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Conformational resolution of nucleotide cycling and effector interactions for multiple small GTPases determined in parallel.

Killoran RC, Smith MJ

Institute for Research in Immunology and Cancer (IRIC), Universite de Montreal.

Small GTPases alternatively bind GDP/GTP guanine nucleotides to gate signaling pathways that direct most cellular processes. Numerous GTPases are implicated in oncogenesis, particularly the three RAS isoforms HRAS, KRAS and NRAS and the RHO family GTPase RAC1. Signaling networks comprising small GTPases are highly connected, and there is some evidence of direct biochemical cross-talk between their functional G domains. The activation potential of a given GTPase is contingent on a co-dependent interaction with the nucleotide and a Mg2+ ion, which bind to individual variants with distinct affinities coordinated by residues in the GTPase nucleotide-binding pocket. Here, we utilized a selective-labeling strategy coupled with real-time NMR spectroscopy to monitor nucleotide exchange, GTP hydrolysis, and effector interactions of multiple small GTPases in a single complex system. We provide insight into nucleotide preference and the role of Mg2+ in activating both wild-type and oncogenic mutant enzymes. Multiplexing revealed guanine nucleotide exchange factor (GEF), GTPase-activating protein (GAP), and effector-binding specificities in mixtures of GTPases and resolved that the three related RAS isoforms are biochemically equivalent. This work establishes that direct quantitation of the nucleotide-bound conformation is required to accurately determine an activation potential for any given GTPase, as small GTPases such as RAS-like proto-oncogene A (RALA) or the G12C mutant of KRAS display fast exchange kinetics, but have a high affinity for GDP. Further, we propose that the G domains of small GTPases behave autonomously in solution and that nucleotide cycling proceeds independently of protein concentration but is highly impacted by Mg2+ abundance.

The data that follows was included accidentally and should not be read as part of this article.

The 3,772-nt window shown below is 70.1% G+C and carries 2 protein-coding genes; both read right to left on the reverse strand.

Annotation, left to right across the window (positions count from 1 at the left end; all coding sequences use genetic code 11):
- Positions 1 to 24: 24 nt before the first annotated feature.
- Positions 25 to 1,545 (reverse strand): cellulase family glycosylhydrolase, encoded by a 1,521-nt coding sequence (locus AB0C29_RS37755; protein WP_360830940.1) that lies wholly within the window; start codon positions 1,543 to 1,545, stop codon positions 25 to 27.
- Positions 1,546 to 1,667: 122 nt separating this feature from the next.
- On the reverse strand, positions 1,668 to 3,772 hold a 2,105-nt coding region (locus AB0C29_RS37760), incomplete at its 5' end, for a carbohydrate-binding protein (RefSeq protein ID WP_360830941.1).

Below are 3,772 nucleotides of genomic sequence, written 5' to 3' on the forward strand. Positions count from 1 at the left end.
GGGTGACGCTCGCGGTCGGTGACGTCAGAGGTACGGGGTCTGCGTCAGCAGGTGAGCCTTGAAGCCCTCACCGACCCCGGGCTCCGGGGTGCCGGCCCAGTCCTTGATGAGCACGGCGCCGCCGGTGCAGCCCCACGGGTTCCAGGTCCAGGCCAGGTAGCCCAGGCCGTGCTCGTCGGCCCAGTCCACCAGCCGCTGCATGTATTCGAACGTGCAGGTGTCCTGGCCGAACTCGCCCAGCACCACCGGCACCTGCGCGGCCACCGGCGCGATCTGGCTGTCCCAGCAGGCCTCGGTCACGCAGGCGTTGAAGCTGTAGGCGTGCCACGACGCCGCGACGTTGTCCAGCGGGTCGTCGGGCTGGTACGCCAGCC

J. Biol. Chem. 2019.

Pubmed ID: 31088913

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